Finally, we note that in opposing Pacific's motion to amend the judgment to include a monetary award, American National submitted and relied upon the affidavit of James Danehy, its director of commercial liability claims. In his affidavit, Danehy stated that the parties agreed in the settlement agreement that the insurance carriers could litigate all legal and factual issues concerning the insurance coverage, including whether FELA applied to the Underlying Action. As set forth above, however, a party may not seek to alter a previously entered judgment by relying on new evidence, unless the party "produce[s] a 'legitimate justification for not presenting' the evidence during the earlier proceeding." Small, 98 F.3d at 798 (citation omitted). Since American National did not produce a "legitimate justification" for failing to submit the Danehy affidavit earlier, this evidence could not provide the basis for the district court's decision to reconsider its earlier judgment in favor of Pacific.

41

In light of the absence of a motion by American National requesting relief under Rule 59(e) and the overwhelming authority that a party should not be permitted to raise new arguments or legal theories of liability on a motion to alter or amend the judgment under Rule 59(e), the district court did not abuse its discretion in subsequently holding that its decision to permit American National to raise the FELA issue in the context of its opposition to Pacific's motion to amend, after all issues of coverage had been considered and decided by the district court, was clear error. Accordingly, the district court did not abuse its discretion in granting Pacific's motion to alter or amend the district court's July 30, 1997 judgment in favor of American National.3III.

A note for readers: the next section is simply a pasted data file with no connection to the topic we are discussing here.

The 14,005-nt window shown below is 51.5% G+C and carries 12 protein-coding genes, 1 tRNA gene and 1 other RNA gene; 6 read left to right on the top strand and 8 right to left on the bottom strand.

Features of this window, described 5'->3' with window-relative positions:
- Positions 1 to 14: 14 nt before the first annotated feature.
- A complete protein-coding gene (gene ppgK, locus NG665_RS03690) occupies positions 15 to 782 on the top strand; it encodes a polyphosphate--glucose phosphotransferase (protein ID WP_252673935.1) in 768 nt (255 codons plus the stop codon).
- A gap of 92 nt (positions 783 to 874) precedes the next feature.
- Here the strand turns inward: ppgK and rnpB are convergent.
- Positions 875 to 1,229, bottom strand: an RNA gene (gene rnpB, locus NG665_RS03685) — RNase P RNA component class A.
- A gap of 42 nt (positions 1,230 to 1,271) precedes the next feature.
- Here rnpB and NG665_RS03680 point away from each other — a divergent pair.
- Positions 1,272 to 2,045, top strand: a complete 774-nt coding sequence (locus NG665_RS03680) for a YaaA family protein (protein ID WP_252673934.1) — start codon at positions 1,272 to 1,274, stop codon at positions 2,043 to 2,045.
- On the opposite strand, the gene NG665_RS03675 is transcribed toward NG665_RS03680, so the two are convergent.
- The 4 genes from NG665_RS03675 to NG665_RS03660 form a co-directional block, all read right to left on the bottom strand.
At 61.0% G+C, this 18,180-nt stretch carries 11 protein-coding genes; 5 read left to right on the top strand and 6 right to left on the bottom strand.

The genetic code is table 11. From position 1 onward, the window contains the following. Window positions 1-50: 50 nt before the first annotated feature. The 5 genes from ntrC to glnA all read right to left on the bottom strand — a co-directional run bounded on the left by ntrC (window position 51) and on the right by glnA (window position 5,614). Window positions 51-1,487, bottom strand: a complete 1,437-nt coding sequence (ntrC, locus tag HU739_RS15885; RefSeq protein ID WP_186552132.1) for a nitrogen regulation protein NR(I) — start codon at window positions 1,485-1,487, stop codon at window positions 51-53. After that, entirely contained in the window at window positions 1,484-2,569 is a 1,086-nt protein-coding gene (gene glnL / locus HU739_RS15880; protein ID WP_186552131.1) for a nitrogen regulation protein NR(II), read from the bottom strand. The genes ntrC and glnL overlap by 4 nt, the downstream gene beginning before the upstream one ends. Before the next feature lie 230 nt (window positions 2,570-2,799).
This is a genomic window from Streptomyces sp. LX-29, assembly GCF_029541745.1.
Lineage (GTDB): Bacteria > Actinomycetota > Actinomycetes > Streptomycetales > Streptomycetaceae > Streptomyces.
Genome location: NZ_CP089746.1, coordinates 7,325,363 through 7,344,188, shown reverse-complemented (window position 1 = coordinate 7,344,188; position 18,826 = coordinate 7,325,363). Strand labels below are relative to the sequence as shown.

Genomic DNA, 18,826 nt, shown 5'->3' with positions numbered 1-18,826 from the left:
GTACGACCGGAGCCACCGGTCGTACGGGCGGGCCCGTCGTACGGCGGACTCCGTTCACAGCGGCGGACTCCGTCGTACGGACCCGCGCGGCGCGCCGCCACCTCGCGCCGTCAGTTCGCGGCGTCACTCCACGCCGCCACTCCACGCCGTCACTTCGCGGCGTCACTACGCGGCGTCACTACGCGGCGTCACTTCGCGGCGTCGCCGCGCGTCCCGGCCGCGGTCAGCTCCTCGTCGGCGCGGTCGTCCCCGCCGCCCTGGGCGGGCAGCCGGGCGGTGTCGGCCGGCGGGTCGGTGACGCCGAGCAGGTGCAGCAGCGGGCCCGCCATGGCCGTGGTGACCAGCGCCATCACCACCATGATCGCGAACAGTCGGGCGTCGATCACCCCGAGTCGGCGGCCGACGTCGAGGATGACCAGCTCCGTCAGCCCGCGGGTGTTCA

42

American National also argues on appeal that the district court erred when it held, in response to Pacific's motion for judgment on the pleadings pursuant to Rule 12(c), that the Pacific Policy excluded coverage for all claims brought under the TRLA. We review a district court's decision to grant a motion for judgment on the pleadings de novo. See Gutierrez v. Peters, 111 F.3d 1364, 1368 (7th Cir.1997); see also Ibarra v. United States, 120 F.3d 472, 474 (4th Cir.1997) ("We review de novo the district court's dismissal of the complaint.").

43